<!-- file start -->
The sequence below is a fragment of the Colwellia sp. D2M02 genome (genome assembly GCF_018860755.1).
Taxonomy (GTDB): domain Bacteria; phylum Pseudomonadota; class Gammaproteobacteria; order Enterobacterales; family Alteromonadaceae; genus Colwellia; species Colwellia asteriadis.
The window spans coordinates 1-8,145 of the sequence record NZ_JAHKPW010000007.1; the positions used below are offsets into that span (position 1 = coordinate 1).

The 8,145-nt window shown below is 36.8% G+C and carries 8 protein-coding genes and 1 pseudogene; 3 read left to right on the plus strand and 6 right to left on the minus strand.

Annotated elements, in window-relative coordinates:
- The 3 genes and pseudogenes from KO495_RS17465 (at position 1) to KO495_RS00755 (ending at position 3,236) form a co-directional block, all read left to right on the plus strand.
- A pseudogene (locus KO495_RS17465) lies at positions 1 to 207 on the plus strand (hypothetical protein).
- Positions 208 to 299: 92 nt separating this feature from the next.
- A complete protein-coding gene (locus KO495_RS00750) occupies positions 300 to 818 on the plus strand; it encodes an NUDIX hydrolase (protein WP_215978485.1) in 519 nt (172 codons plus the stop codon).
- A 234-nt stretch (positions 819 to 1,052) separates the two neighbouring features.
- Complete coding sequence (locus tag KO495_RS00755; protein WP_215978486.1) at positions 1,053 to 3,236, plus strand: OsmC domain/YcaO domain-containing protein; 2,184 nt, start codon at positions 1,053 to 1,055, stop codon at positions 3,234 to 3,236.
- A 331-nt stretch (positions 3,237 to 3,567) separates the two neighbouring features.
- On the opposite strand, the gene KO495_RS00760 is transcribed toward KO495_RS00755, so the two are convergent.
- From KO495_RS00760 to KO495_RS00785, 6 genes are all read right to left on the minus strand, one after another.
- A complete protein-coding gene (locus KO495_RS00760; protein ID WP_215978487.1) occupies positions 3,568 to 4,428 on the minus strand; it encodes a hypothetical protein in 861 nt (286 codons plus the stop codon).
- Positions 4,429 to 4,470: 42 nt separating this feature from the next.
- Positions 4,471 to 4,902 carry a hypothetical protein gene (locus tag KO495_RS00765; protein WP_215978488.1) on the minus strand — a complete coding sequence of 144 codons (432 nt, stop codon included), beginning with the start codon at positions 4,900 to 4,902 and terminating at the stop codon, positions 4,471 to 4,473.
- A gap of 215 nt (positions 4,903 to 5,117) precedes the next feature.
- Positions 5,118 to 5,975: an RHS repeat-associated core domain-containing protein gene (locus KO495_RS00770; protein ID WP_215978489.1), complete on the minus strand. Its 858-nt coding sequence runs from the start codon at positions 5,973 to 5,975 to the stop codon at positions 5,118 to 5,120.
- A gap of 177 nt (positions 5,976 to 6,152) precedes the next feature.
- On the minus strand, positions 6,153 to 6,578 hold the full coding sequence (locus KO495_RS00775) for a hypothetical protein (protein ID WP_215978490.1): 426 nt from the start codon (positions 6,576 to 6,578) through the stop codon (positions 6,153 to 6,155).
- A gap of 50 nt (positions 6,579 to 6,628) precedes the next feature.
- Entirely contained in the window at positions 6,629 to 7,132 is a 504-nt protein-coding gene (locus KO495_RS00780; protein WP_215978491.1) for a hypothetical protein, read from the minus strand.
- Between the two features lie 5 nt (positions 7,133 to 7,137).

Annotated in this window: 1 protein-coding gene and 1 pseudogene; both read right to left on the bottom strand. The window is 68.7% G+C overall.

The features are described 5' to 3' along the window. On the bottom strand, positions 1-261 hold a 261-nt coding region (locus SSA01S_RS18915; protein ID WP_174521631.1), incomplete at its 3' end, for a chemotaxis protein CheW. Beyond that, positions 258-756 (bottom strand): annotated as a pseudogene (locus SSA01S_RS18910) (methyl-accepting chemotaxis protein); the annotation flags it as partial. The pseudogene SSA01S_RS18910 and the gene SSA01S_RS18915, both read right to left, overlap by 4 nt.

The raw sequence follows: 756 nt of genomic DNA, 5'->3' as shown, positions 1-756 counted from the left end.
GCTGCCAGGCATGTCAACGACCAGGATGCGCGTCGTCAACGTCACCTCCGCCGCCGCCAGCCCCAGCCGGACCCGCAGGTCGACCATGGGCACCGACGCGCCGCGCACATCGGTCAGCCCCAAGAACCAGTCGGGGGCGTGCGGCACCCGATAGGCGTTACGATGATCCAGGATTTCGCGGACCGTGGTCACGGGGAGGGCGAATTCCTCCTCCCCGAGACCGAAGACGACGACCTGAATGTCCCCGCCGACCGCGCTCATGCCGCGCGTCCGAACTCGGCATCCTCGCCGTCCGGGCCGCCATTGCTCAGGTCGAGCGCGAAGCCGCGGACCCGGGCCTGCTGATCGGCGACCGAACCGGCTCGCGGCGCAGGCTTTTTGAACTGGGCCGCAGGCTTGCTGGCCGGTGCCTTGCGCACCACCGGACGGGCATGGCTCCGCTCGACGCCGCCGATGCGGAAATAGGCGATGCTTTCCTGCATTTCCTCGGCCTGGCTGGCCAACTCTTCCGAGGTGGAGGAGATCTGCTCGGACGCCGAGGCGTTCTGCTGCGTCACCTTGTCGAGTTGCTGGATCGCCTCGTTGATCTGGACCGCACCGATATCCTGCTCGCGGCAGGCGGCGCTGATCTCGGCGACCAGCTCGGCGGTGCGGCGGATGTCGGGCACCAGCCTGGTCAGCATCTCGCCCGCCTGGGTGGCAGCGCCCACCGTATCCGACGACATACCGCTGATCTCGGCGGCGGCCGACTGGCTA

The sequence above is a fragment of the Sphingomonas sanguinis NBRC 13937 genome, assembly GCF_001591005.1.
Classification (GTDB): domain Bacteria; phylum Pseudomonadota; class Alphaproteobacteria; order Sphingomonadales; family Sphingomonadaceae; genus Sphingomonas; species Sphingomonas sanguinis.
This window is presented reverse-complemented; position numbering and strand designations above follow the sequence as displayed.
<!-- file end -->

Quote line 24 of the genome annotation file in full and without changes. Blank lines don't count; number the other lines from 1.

- Between the two features lie 5 nt (positions 7,133 to 7,137).